When I first saw this man, all I could think was: FANTASTIC! He looks exactly how I would picture a man as he’s described. That grin lasted his entire 98 years. What a character and what a treasure he’s left us. Thank you for your service, Commander Morewood. Isn’t this man simply smashing? I adore him just from his picture.
Paris has been the focal of fashion for a very long time. It’s probably the first thing most think of when they hear the city’s name uttered. That and the Eiffel Tower. I think of poodles, cafes and art. But, isn’t fashion art? There are those who scoff at the runway displays, questioning where you would ever wear this or that costume which is presented under lights, to flashing cameras and the ubiquitous fashion icons. Media forgets the clear aspect of fashion show as living art display. Below, you have a still, black and white photograph and believing the image is art somehow is more believable than the pale waif trussed up in something Jim Henson would have drooled over.
Just as fashion is art, it is also history. The photographs in the link can be used by a writer seeking to capture a period in their work-creative or non. Photographs are primary resources for research, especially when taking place at a documented event. They’re the visual proof of the statement, this happened on such and such a date. What they contain can be a treasure trove of information. As you scroll through, imagine them in motion, in color and in sound…
How often history does get it wrong. I have to say in the past year, learning more about Native American culture has taught me that in most cases of a culture that is non-white, that history is seriously misconstrued, disregarded, or, worse, not written about at all. It has to do with the concept of privilege, which often turns eyes away from ‘minor’ contributions to human life to the ‘major’ contributions. Who defines what is minor and major is often the dominant group – whites of Europe. However, it is my hope, and with articles from Indian Country Today and other resources, I’m seeing a surge in Native/Indigenous research – both scientific and historical. They’re covering everything from the Land Bridge Lie to artifact identification and mounds like the one pictured here from Ohio. The realization that all groups are major contributors to the human story is one of the most important lessons we can learn. Everyone has contributed and all perspectives are important to gain the complete picture.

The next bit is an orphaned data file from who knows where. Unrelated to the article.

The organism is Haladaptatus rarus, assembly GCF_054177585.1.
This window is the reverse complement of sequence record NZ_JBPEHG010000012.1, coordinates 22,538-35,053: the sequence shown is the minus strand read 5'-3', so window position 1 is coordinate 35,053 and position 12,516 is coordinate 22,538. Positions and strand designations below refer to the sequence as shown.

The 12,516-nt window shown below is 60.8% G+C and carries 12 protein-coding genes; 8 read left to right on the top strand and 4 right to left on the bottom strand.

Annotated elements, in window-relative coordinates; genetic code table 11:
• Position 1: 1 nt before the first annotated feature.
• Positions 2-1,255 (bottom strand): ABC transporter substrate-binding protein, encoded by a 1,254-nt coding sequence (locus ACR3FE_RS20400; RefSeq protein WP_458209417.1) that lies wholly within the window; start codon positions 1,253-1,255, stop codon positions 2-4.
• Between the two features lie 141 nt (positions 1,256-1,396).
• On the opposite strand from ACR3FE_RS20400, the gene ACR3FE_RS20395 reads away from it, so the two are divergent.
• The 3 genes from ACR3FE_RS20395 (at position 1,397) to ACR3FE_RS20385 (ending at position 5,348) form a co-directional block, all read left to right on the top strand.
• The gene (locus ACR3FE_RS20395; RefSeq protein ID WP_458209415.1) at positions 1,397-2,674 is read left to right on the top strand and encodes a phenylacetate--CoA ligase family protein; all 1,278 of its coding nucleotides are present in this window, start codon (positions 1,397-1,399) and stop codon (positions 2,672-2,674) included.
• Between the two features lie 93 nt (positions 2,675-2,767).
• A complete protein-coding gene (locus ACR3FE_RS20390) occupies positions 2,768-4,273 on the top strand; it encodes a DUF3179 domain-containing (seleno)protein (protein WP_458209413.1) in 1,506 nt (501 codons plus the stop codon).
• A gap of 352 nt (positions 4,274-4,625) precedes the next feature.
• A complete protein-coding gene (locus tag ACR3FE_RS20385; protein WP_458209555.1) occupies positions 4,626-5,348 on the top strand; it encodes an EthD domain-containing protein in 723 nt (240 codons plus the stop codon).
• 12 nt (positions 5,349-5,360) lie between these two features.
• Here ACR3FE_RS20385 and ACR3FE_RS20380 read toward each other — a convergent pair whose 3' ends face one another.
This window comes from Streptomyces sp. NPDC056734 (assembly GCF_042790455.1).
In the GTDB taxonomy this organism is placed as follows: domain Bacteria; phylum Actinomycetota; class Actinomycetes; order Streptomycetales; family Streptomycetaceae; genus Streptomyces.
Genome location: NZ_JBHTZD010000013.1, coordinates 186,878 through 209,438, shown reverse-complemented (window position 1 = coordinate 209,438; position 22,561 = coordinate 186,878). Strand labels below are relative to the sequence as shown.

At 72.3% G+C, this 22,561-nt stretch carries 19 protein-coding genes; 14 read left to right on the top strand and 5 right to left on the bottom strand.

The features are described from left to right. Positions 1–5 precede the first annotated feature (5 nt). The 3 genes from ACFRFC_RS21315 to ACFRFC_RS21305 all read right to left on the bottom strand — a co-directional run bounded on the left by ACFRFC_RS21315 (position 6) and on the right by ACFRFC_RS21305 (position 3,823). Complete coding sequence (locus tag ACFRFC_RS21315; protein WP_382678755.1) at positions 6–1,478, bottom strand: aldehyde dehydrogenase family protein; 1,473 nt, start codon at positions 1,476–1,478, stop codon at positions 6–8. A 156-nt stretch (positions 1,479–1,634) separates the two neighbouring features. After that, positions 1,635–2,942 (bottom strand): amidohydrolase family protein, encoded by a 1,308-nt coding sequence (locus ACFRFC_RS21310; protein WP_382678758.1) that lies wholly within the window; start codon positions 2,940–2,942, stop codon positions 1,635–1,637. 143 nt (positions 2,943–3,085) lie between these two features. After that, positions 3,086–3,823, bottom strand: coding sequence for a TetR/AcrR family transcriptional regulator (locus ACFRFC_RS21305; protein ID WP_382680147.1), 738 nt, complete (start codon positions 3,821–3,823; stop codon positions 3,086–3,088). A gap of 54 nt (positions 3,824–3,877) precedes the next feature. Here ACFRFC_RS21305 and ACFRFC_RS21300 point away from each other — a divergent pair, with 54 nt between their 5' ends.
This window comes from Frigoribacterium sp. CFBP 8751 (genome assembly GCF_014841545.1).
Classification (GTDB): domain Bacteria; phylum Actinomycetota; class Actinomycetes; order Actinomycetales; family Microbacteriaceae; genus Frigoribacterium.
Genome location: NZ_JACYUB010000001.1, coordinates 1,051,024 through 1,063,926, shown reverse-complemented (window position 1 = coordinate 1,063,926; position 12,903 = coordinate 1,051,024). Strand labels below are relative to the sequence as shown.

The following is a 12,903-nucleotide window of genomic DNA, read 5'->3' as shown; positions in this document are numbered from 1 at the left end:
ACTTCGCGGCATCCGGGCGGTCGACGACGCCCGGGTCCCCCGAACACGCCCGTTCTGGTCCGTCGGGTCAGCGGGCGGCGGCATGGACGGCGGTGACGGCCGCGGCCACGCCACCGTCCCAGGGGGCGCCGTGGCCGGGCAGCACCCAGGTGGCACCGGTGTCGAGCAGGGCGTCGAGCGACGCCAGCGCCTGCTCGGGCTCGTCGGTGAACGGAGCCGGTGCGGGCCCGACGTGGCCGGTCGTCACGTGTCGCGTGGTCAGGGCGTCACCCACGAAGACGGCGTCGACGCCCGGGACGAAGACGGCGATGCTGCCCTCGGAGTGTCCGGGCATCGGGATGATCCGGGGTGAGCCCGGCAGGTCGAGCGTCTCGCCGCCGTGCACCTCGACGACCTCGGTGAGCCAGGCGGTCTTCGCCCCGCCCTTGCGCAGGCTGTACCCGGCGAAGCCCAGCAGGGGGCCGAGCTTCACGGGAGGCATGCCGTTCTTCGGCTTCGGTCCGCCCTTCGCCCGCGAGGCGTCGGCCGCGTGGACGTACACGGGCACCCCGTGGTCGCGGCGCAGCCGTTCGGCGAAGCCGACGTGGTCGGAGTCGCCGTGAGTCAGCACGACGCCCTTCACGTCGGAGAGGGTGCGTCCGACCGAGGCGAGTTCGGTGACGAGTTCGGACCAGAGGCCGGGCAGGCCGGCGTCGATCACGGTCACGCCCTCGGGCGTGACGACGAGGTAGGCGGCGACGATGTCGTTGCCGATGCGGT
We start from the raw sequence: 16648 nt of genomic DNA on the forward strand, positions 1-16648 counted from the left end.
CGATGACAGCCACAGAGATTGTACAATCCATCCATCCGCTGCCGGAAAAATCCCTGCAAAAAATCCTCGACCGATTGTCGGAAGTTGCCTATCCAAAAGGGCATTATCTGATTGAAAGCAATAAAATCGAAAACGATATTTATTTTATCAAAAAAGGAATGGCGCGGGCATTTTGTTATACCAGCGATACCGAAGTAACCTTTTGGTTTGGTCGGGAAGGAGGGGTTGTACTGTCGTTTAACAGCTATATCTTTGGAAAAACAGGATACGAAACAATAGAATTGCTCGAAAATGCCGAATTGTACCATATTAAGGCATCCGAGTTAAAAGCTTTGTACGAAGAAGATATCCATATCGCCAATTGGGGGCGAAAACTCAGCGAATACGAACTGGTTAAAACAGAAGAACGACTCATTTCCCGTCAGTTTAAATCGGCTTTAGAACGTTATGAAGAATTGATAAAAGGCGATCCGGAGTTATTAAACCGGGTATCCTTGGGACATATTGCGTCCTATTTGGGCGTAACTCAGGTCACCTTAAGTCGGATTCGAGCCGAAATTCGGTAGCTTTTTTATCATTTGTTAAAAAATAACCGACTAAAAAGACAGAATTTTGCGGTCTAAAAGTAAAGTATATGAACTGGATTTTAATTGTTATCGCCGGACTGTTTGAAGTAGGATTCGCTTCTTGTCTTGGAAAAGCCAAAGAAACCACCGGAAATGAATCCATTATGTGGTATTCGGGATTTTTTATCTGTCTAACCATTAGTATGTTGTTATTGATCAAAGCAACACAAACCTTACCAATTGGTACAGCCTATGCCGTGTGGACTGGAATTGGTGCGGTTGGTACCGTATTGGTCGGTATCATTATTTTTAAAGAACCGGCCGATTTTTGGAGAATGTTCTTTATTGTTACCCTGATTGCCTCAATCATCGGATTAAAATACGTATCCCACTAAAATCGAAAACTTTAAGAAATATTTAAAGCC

“What is certain is that ancient Ohioans were not only building extremely sophisticated geometric works that rivaled or surpassed those of contemporary classical Greece, but they were also repairing or renovating them over millennia.”
Read more about the Serpent Mound via History Got it Wrong: Scientists Now Say Serpent Mound as Old as Aristotle – ICTMN.com.
Part of doing good research is finding primary resources to back up your writing. In creative pieces, this can be a little more difficult than just footnote/endnote/annotation. You have to make someone feel as though they’re really in the time and place you’re writing about. However, telling all about the scenery isn’t the best way to do it. You need to speak through your character’s demeanor, their lingo, their mindset. You can describe the scene without hammering away at it with a few words. Allow the reader to create the picture. Don’t place things that are of no importance later, as it’s distraction.
In formal non-fiction, images can be treasure trove of information. They’re primary sources, and tell much more about a moment than a dry history book, if really inspected. While I was doing my undergrad degree, I found an image of New York City in the 1940s. I was able to track down and identify 90% of the points of interest in the photograph. If you read through the comments, you’ll see my annotations to the photograph. How is this useful. It corroborates the date, for one. Secondly, it tells you who, why and what. For example, the taxis shown in the photograph are a unique fixture of New York life in that year. So, say you have a character who takes a taxis–you can mention this very particular company of taxis. That makes your work more compelling, more authoritative and more worth the time it takes to read. You’re immersing the reader, teaching them without making it tedious and wowing them with how rich your work is.
This wasn’t my first time using photographs to learn about history. I had carried over the use of photographs to understand the life and times of soldiers during the United States Civil War (1861-1865) in order to properly pen Blue Honor. I used it to identify the lay of places used in OP-DEC: Operation Deceit, to see the bombing of Köln, Germany in the spring of 1942 (it was hit a few times). The breadth and depth of the work shows in praise by reviewers about my historical acumen. Thus, I continue to use photographs and other images as tools in my wordsmith-ing. I recommend that you use them too, whether you’re writing the next best seller, a poem or even a song.
Check out this great article on historical images taken during World War I: A Belfast soldier secretly photographed World War I (PHOTOS) by Kayla Hertz – IrishCentral.com.
Writing about the Irish? You might want to take a peak at this…
You can never have too much help digging up information about the topics on which you write. I enjoy finding these points and sharing them with readers because I not only find history fascinating, but I also work with history to create my novels. Authenticity requires understanding cultural nuances such as slang, and it’s hard, because slang is always changing. This also ignores how language adapts such words and erases their origin. That Irish words litter New York City slang isn’t surprising. The immigration of Irish during the famine was huge.